NO BOUNDARIES 19: The Art of the Possible at Paseo Colorado

3 mins read
A group of people in a room
No Boundaries Art Exhibition. Photo: PUSD

Let there be art!

Heralding the return of Daylight Savings Time this weekend, and celebrating 19 consecutive years of art exhibitions created by public school students, there’s a beckoning beacon of hope as No Boundaries 19 opens Friday, March 8 from 6:00 – 10:00 PM.

The Pasadena Unified School District (PUSD) Arts Fact Sheet states: “We value equity and inclusion in serving all children, including English Learners, students of color, foster youth, homeless youth, migrant students, and special needs students.”

In this spirit, No Boundaries 19 is the PUSD’s 19th annual, all-District art exhibition showcasing more than 350 artworks by students in Transitional Kindergarten (TK) through 12th grade. Kicking off the City of Pasadena’s ArtNight, the grand opening reception at Paseo Colorado, 300 East Colorado Street, Suite 161, will include live student and faculty performances, opening with a student jazz band concert and closing with a faculty band performance as the evening winds down.

The artwork exhibition will remain open to the public free of charge Monday through Friday from 3:00 PM to 6:00 PM, and Saturday and Sunday from 1:00 PM to 4:00 PM through March 17.

Partnerships, Potential and Prop 28

No Boundaries 19 is presented by the PUSD Arts Education Department in collaboration with artworxLA, the Los Angeles County Office of Arts and Culture, the Pasadena Educational Foundation, the City of Pasadena’s Division of Cultural Affairs and Paseo Colorado.

We caught up with Karen Anderson, Arts & Enrichment Coordinator, Gifted and Talented Education (GATE) Specialist at PUSD, just before the heavy lifting, painting of structures and hanging of the curated art started on Tuesday morning.

Anderson says, “The impact upon our students of early exposure to the arts cannot be overestimated. From pre-school to third grade, the primary benefits of arts in the classroom are social and emotional. From there, experiencing language and rhythm through music and dance helps build early literacy. Engagement in all of the arts helps students develop the executive functions of the brain and nervous system, and lays a foundation for mathematics through counting, measuring, and understanding spatial relations.”

Thanks to the artworxLA Artist Residency program, the exhibition is being curated, prepared and built by PUSD students from Rose City High School, working with professional curators, exhibition technicians, and museum educators to learn about exhibition development and career pathways in the arts. Since 1992, artworxLA has utilized engagement in the arts to push back against the cold, hard fact that every year in Los Angeles County, an estimated 20,000 students never graduate from high school. Of that number, 83 percent are Black, Latinx, and represent households living below the poverty line, according to artworxLA. These students cite disengagement as the leading in-school factor that causes them to drop out of high school.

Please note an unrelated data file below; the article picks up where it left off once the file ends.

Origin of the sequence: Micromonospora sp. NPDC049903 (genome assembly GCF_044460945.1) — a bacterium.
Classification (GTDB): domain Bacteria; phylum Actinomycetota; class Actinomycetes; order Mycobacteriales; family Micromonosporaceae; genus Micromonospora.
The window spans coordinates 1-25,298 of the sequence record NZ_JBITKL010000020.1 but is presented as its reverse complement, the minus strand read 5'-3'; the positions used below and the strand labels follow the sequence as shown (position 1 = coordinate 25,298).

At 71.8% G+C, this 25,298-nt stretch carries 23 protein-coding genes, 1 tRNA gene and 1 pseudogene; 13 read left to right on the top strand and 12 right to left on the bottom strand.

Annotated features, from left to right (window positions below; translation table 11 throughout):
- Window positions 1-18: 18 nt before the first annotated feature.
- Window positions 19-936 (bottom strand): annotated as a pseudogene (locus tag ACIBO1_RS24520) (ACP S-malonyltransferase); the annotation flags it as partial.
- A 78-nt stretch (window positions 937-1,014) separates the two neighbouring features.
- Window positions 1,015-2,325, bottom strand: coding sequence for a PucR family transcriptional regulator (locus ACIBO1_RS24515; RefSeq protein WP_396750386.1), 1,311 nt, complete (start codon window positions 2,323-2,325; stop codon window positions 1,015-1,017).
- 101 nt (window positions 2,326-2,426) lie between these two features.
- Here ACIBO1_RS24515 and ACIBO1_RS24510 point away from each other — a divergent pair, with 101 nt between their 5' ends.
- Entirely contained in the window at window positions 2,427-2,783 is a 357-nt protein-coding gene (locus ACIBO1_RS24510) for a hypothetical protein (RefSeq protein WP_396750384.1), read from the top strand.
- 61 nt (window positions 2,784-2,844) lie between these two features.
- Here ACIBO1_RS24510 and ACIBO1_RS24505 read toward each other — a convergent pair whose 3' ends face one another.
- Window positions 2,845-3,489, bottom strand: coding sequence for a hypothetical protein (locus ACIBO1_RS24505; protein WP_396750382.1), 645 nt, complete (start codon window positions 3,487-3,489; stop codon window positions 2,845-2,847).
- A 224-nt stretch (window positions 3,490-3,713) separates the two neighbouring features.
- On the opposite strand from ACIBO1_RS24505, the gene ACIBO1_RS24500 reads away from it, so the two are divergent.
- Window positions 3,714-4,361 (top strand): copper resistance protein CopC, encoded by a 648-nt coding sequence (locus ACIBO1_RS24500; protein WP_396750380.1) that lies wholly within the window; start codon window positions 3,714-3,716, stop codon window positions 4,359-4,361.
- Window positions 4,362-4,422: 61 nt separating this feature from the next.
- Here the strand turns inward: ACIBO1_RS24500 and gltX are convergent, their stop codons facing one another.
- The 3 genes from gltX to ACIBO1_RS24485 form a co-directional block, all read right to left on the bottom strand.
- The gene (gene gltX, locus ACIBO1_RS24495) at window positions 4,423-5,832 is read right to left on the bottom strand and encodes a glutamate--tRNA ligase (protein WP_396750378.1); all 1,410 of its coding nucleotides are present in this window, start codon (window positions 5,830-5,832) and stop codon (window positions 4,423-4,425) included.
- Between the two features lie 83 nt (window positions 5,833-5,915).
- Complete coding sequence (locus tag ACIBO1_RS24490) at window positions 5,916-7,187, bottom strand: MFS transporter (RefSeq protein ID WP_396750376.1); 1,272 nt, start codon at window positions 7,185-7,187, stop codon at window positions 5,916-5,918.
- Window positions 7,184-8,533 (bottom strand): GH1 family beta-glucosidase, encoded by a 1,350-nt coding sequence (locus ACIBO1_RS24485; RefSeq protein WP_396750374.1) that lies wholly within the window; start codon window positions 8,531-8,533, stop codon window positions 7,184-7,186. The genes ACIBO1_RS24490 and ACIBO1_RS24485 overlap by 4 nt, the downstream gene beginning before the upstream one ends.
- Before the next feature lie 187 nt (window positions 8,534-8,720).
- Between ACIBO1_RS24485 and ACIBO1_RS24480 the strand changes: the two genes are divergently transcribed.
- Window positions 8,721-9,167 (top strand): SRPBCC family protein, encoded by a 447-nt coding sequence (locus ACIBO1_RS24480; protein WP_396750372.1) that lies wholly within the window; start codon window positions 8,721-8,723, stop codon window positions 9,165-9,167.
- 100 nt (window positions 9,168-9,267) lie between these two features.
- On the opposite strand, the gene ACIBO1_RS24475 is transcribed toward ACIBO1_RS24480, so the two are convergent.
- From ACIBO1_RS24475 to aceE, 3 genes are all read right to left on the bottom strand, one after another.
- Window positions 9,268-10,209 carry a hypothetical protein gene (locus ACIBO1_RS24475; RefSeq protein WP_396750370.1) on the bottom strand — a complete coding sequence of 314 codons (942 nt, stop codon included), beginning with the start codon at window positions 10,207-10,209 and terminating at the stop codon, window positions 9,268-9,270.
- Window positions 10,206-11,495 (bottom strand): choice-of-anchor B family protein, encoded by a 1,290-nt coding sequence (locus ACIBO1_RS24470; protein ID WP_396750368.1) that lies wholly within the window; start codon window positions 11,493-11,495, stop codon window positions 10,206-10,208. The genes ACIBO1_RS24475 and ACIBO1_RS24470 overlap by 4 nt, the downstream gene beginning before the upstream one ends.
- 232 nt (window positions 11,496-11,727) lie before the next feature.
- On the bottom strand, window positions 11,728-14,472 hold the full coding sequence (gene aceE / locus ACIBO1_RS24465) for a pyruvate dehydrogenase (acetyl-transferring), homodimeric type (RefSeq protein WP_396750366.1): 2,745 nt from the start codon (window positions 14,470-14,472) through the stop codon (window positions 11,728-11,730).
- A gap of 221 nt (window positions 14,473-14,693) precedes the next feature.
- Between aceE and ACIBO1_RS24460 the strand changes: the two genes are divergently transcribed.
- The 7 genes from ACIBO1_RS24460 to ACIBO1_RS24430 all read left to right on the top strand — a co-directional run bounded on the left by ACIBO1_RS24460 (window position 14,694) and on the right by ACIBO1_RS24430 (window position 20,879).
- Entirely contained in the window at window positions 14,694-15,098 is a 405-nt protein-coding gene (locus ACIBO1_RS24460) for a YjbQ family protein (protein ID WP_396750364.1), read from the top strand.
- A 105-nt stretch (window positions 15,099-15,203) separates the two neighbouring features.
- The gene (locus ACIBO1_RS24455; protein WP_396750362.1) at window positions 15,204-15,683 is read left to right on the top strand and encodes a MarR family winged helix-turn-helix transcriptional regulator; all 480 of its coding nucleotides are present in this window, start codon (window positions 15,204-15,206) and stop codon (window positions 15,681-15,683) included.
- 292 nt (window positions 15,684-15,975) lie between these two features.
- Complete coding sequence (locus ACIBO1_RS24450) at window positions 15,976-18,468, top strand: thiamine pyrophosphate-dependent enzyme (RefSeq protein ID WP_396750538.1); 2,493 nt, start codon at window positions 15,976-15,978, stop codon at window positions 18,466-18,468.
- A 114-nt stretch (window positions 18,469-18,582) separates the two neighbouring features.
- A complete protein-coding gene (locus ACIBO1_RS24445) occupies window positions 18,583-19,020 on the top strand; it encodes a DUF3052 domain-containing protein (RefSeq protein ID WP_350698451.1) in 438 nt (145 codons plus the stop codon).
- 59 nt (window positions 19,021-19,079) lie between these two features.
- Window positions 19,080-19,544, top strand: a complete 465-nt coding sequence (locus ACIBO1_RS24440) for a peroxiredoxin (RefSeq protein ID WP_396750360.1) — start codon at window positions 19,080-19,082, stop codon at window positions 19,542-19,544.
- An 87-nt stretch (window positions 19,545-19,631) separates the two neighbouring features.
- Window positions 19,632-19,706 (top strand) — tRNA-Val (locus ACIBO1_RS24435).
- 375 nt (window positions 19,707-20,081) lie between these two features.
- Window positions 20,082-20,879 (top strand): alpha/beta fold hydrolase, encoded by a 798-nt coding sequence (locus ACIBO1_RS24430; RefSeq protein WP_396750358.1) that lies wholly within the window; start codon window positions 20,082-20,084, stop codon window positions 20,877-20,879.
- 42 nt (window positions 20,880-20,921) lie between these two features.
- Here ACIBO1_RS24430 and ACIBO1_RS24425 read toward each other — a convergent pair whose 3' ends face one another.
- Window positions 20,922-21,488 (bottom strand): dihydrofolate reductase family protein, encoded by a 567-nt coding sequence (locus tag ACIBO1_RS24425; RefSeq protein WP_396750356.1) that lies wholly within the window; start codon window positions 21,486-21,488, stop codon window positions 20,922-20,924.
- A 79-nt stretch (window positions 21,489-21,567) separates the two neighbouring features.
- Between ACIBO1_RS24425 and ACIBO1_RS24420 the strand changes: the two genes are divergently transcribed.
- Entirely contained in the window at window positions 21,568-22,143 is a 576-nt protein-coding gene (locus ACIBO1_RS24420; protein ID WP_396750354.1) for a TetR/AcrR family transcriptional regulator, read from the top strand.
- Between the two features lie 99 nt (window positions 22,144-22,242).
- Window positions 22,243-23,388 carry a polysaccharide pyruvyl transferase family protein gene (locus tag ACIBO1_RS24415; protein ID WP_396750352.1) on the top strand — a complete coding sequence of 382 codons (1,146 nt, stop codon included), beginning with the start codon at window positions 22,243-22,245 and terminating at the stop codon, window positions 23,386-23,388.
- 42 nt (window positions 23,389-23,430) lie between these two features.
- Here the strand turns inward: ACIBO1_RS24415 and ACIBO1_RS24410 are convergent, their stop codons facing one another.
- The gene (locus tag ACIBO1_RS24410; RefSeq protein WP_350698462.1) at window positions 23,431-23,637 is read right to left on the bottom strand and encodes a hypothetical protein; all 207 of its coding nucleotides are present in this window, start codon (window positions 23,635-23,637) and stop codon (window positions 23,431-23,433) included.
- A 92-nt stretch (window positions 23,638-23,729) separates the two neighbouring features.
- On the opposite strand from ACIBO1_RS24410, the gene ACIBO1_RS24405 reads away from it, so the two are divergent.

The non-profit states that students who don’t finish high school will earn $500,000 less over a lifetime than high school graduates, and are six times more likely than high school graduates to go to jail. But the negative effects of dropout extend well beyond these students and their families. Dropouts cost the state of California $1 billion in lost tax revenues and $1 billion in incarceration costs. ArtworxLA’s history confirms that exposure to the potential of a career in the arts under the direction of qualified professionals in those areas results in more students graduating and finding a rewarding vocational path.

While arts programs in many public schools across the USA are struggling, Pasadena’s school arts curriculum is considered exemplary, thanks to strong community support and advocacy.

“Proposition 28 is a game-changer,” says Anderson. “The passing of this Proposition, which amounts to $2.4 million, now allows our schools to increase opportunities in the arts through staffing. For instance, we now have 15 additional credentialed art teachers than we had last year. Now, every elementary school student in our District receives exposure and instruction from a qualified teacher in the visual arts, physical education, and music. Prior to Proposition 28, a classroom teacher who had not been specifically trained in any of those areas was expected to conduct that class content.”

Anderson adds that Prop 28 has also facilitated the development of student orchestras in four schools; dance programs in two schools; musical theater in three schools; theater tech at two schools; and a photography curriculum at one school.

“There is an ongoing need for arts funding,” she says, “and we are very fortunate to expand our student offerings with the support of so many great partnerships.”

Celebrate Art All Night Long

In addition to PUSD’s No Boundaries 19 at Paseo Colorado, the City of Pasadena’s ArtNight features 20 cultural stops along four free shuttle routes on the night of Friday, March 8th.

Getting around is easy. In addition to shuttles, Pasadena Transit 10 runs along Colorado Boulevard and Green Street until 8 PM. For route information, visit www.pasadenatransit.net.

For further information about the event, please call the ArtNight Pasadena Hotline at 626-744-7887, or visit www.cityofpasadena.net/artnight/.

The short URL of this article is: https://localnewspasadena.com/0agj

Victoria Thomas

Victoria has been a journalist since her college years when she wrote for Rolling Stone and CREEM. Victoria describes the view of Mt. Wilson from her front step as “staggering,” and she is a defender of peacocks everywhere.
Email: [email protected]

Latest from Academe

Accessibility Tools